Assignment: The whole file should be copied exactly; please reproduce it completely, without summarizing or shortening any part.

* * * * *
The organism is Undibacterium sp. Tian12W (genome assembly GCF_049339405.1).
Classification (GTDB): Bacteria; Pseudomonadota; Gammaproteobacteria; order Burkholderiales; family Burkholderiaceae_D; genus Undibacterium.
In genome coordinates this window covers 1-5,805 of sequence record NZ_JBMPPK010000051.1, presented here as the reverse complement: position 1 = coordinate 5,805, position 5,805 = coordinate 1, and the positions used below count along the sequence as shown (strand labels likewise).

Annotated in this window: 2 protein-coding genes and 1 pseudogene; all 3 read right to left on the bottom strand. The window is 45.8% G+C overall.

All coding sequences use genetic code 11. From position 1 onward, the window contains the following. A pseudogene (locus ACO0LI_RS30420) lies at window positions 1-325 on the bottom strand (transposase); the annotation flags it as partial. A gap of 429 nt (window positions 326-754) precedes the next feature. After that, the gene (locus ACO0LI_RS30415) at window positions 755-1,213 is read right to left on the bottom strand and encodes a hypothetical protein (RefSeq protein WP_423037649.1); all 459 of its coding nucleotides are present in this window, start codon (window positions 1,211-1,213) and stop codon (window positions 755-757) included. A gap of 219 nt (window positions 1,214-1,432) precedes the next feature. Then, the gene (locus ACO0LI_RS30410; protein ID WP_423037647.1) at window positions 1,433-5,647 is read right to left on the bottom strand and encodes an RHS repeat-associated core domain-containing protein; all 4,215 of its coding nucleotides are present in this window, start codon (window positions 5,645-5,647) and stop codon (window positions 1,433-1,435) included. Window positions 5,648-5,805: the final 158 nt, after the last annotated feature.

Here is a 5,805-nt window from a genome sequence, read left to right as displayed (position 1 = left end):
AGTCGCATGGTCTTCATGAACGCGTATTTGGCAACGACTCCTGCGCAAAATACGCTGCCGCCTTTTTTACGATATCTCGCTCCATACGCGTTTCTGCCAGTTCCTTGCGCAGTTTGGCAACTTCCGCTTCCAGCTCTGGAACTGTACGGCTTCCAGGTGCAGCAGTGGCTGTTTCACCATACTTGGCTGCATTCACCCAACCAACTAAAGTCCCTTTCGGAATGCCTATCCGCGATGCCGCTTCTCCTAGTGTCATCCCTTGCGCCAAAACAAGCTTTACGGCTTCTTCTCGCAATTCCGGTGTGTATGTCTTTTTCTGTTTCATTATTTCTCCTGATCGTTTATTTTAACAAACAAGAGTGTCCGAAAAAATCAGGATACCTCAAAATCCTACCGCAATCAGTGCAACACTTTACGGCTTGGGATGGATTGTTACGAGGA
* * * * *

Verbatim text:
The organism is Undibacterium sp. Tian12W (genome assembly GCF_049339405.1).
Classification (GTDB): Bacteria; Pseudomonadota; Gammaproteobacteria; order Burkholderiales; family Burkholderiaceae_D; genus Undibacterium.
In genome coordinates this window covers 1-5,805 of sequence record NZ_JBMPPK010000051.1, presented here as the reverse complement: position 1 = coordinate 5,805, position 5,805 = coordinate 1, and the positions used below count along the sequence as shown (strand labels likewise).

Annotated in this window: 2 protein-coding genes and 1 pseudogene; all 3 read right to left on the bottom strand. The window is 45.8% G+C overall.

All coding sequences use genetic code 11. From position 1 onward, the window contains the following. A pseudogene (locus ACO0LI_RS30420) lies at window positions 1-325 on the bottom strand (transposase); the annotation flags it as partial. A gap of 429 nt (window positions 326-754) precedes the next feature. After that, the gene (locus ACO0LI_RS30415) at window positions 755-1,213 is read right to left on the bottom strand and encodes a hypothetical protein (RefSeq protein WP_423037649.1); all 459 of its coding nucleotides are present in this window, start codon (window positions 1,211-1,213) and stop codon (window positions 755-757) included. A gap of 219 nt (window positions 1,214-1,432) precedes the next feature. Then, the gene (locus ACO0LI_RS30410; protein ID WP_423037647.1) at window positions 1,433-5,647 is read right to left on the bottom strand and encodes an RHS repeat-associated core domain-containing protein; all 4,215 of its coding nucleotides are present in this window, start codon (window positions 5,645-5,647) and stop codon (window positions 1,433-1,435) included. Window positions 5,648-5,805: the final 158 nt, after the last annotated feature.

Here is a 5,805-nt window from a genome sequence, read left to right as displayed (position 1 = left end):
AGTCGCATGGTCTTCATGAACGCGTATTTGGCAACGACTCCTGCGCAAAATACGCTGCCGCCTTTTTTACGATATCTCGCTCCATACGCGTTTCTGCCAGTTCCTTGCGCAGTTTGGCAACTTCCGCTTCCAGCTCTGGAACTGTACGGCTTCCAGGTGCAGCAGTGGCTGTTTCACCATACTTGGCTGCATTCACCCAACCAACTAAAGTCCCTTTCGGAATGCCTATCCGCGATGCCGCTTCTCCTAGTGTCATCCCTTGCGCCAAAACAAGCTTTACGGCTTCTTCTCGCAATTCCGGTGTGTATGTCTTTTTCTGTTTCATTATTTCTCCTGATCGTTTATTTTAACAAACAAGAGTGTCCGAAAAAATCAGGATACCTCAAAATCCTACCGCAATCAGTGCAACACTTTACGGCTTGGGATGGATTGTTACGAGGA